This year, companies worldwide are predicted to spend almost $16.5 billion on cloud Infrastructure-as-a-Service (IaaS) — a 32.8 percent increase over 2014.
And, with 93 percent of companies already running applications or at least trying out IaaS, everyone is trying to find out whether or not all of this investment in the cloud is paying off.
Turns out, it’s quite a challenge.
Because there are so many factors to consider, cloud ROI can’t be determined with a simple formula, said Brett Gillett, public cloud practice lead for Softchoice, a provider of technology solutions and services.
“When you’re talking about straight cloud computing, pricing models can be complex,” he said. “There are a lot of moving pieces. It can get confusing, and costs can be easily overlooked.”
CMSWire asked Gillett to give us a rundown of some of those costs, as well as some tips on what companies can do to reach those elusive ROI figures.
Input/Output (I/O) Costs
One cost that customers can easily overlook, said Gillett, relates to input/output (I/O), including how much memory and disk space is required when moving to the cloud.Because users don’t have the tools to understand how their applications are using I/O, they’re not aware of how these costs impact their bottom line, he said.
“These are not hidden costs, but they’re easy to overlook. Many times customers end up with bills they don’t expect because they didn’t know about them, or they underestimated.”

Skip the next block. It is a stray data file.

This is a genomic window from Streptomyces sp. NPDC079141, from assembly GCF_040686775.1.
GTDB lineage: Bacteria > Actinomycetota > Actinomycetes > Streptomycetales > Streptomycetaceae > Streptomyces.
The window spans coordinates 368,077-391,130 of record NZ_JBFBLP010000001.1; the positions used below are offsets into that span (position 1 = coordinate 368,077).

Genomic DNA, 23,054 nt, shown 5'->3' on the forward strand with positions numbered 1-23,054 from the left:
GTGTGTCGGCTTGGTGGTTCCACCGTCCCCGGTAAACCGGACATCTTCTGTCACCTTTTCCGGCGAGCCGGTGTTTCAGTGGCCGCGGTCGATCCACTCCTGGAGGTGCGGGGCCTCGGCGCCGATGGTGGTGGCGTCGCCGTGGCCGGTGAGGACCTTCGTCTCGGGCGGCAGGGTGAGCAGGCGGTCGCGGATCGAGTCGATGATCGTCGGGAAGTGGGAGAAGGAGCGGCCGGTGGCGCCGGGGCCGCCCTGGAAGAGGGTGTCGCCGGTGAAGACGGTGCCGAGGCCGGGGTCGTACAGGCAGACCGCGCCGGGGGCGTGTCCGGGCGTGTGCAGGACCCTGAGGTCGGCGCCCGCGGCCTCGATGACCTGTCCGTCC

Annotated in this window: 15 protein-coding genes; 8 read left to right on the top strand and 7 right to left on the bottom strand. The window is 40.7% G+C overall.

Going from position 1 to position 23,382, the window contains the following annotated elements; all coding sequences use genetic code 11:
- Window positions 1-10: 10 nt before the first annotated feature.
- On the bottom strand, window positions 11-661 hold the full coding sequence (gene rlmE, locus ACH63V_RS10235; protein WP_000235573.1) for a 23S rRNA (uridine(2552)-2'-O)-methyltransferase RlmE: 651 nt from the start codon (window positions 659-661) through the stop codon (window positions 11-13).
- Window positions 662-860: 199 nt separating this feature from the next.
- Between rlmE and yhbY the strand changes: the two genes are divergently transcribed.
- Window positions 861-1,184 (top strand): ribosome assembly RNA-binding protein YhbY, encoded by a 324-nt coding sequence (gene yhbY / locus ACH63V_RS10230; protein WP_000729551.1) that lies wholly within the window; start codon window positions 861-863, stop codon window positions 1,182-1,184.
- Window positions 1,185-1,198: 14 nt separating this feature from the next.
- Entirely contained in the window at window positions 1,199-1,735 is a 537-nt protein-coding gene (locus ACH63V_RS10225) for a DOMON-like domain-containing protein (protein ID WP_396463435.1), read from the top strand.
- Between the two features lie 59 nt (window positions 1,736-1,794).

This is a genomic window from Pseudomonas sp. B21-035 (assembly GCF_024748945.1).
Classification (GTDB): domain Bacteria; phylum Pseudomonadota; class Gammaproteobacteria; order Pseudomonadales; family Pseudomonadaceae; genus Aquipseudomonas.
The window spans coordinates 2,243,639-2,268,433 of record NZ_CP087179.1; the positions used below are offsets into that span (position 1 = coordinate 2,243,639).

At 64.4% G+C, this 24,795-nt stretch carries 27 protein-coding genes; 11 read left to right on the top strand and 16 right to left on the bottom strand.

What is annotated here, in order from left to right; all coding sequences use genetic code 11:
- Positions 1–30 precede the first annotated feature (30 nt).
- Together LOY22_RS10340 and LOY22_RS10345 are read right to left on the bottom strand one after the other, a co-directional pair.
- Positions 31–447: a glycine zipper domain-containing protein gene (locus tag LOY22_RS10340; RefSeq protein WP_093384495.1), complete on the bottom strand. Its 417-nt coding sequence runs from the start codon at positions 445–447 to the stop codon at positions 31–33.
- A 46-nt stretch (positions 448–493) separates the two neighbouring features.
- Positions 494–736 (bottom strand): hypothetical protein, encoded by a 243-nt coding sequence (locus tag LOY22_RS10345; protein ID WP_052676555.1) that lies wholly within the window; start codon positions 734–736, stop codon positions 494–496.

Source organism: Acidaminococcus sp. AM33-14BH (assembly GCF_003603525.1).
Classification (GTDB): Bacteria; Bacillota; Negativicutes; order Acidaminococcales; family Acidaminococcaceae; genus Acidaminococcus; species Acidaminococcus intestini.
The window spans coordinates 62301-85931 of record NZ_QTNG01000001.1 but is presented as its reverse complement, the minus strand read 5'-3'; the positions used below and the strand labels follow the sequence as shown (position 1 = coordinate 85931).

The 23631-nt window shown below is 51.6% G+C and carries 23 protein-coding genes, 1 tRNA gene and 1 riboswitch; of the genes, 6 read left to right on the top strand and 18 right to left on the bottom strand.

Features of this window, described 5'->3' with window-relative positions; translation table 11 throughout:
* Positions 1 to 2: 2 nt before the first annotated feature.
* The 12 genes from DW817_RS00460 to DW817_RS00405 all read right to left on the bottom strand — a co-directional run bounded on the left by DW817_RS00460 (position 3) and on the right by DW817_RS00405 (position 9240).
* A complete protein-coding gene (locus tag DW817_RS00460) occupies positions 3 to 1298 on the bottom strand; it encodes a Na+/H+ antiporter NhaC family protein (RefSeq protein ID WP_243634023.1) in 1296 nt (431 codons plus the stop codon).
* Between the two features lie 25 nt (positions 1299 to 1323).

To help companies get a better handle on this, Gillett recommends having monitoring tools in place to better determine CPU usage. By better understanding how their apps are working, IT teams can translate what that work would look like with a cloud provider to ensure they’re not overpaying.
“You need to right-size the environment when you move to cloud,” said Gillett. “Find out your actual use of CPU, and determine whether or not can you put it in a smaller instance with the cloud provider when you get started.”
People know they’ll save money if they move some or all of their infrastructure to the cloud, said Gillett. But how can they estimate those savings?
Infrastructure costs could include heating and cooling associated with having an onsite server, the cost of electricity, or hardware investment.
As with I/O, Gillett recommends comparing the capital expenditure of buying new equipment versus the operational expenditure of moving to the cloud, and reallocating appropriately.
For example, what would replacing a fan or hardware on-premise, versus moving to the cloud cost?
“Overall facility costs are not easy to calculate,” said Gillett. “There are good models out there for calculating electricity costs, but it’s still difficult. These are not trivial tasks.”
Finally, Gillett advised IT teams to estimate the difference in time people spend on tasks such as infrastructure management, compared with more strategic tasks, once they move to the cloud.
“When you move to the cloud, there are a lot of things you shift to the provider,” he said. “Understanding how you can reallocate human resources to other tasks is difficult because people don’t understand how much time is used to manage their IT resources.”
To help make the best use of their people, teams should look at implementing tools and best practices in problem, incident and change management.
“Having the tools is one thing,” he said. “But having people use those tools is another. People need to ask themselves: How can I use that expensive network resource to do higher value business tasks such as talking to clients to build better solutions with IT?”
One last recommendation from Gillett, whose company just happens to provide cloud consulting services:
“Find a good partner that has the kinds of skills to help you estimate cost on premise compared to costs running on cloud. There is value working with a partner if that is their specialty.”
Title image by Ales Krivec.